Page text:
By: Robert Kirwan, councillor for Ward 5
This year marks the 32nd anniversary of Seniors Month in Ontario. It is a month dedicated to celebrating and recognizing the important role older adults play in our community.
This year’s theme is, quite appropriately, “Seniors Making a Difference.”
When it comes to Greater Sudbury, there is no question about the contributions our 26,000 older adults 65 years of age and over have made to our growth as the capital city of Northern Ontario.
They now make up more than 21 per cent of the adult population of Greater Sudbury, and that percentage will be rising in the coming years, because more than 22,000 people are currently 55 to 64 years of age. It is also important to note that of this total, more than 70 per cent of older adults have lived in Greater Sudbury for more than 40 years, so they have indeed been directly responsible for how we have evolved as a city.
Mayor Brian Bigger will be proclaiming June 2016 as Seniors Month in Greater Sudbury, and when he does, he will be launching the start of a very important transition period for our city.
The Seniors Advisory Panel has appointed a special steering committee — comprised of representatives including older adults, grassroots organizations, service providers, municipal representatives and researchers — to begin working on an Age Friendly Community Plan for Greater Sudbury.
The steering committee will engage community members, build awareness towards age friendly priorities and actions, and support age friendly initiatives in Greater Sudbury.
The goal is to help the City of Greater Sudbury become a community where policies, services and physical spaces are designed to enable people of all ages to live in a secure and accessible physical and social environment. This will allow people to continue to participate fully in society throughout their lifetimes.
There will be numerous activities and events organized during the month of June, and we would encourage people of all ages to participate and show your support for the volunteers who are helping to raise awareness of the programs which will make our community more age friendly.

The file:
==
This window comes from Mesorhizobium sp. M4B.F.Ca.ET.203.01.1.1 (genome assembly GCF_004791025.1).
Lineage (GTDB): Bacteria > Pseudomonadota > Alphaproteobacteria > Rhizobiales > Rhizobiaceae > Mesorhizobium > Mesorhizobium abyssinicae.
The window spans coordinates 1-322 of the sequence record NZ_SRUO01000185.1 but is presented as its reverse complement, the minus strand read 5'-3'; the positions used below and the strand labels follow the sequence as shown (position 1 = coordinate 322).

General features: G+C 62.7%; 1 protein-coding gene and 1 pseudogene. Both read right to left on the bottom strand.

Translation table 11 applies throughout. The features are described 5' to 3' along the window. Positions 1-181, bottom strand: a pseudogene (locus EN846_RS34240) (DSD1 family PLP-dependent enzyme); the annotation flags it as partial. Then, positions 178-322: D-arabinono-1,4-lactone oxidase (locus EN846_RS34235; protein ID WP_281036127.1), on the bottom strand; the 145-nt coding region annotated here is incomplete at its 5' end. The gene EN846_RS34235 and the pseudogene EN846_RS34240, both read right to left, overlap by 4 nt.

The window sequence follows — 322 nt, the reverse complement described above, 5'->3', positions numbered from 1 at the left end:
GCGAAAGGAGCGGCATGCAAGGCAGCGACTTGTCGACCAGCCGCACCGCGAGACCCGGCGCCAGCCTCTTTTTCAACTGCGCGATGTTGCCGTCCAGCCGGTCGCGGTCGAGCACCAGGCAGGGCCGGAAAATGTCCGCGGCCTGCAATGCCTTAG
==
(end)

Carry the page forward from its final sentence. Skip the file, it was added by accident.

For example, World Elder Abuse Day is being held at the Minnow Lake Legion Hall on June 16 and most of the long-term care facilities in the city have special days scheduled.
The underlying theme behind efforts of the Seniors Advisory Panel in the coming years will not only be to help older adults themselves become more aware of programs that are available in the city, but also to facilitate strategies that will enable caregivers, such as the spouse/partner and children of older adults, to become more capable of providing support that will enable their loved ones to age at home in dignity and remain active in the community.
It is estimated 80 per cent of older adults who are 65 years of age and over live in a single-family dwelling, and close to 60 per cent of them live with a spouse or partner. Another 30 per cent live alone.
Virtually all older adults would rather age at home than in a long-term care facility. So the goal of the Seniors Advisory Panel is to work with city council, service providers and community organizations to put in place the foundation which will allow adults to enjoy the quality of life they so deserve while living in an age friendly community that respects their needs.
It is anticipated the next economic boom in Greater Sudbury will be fueled by older adults as the construction, health care, recreation, transportation and social services sectors accommodate their needs as they age. This will also generate many thousands of new jobs in those fields as trained professionals and service providers are needed to provide for those needs.
There is much to celebrate this year as we not only recognize the accomplishments and achievements of older adults in the past, but as we also understand how very important older adults are going to be to the future of the City of Greater Sudbury.
Robert Kirwan is the councillor for Ward 5 and co-chair of the Seniors’ Advisory Panel.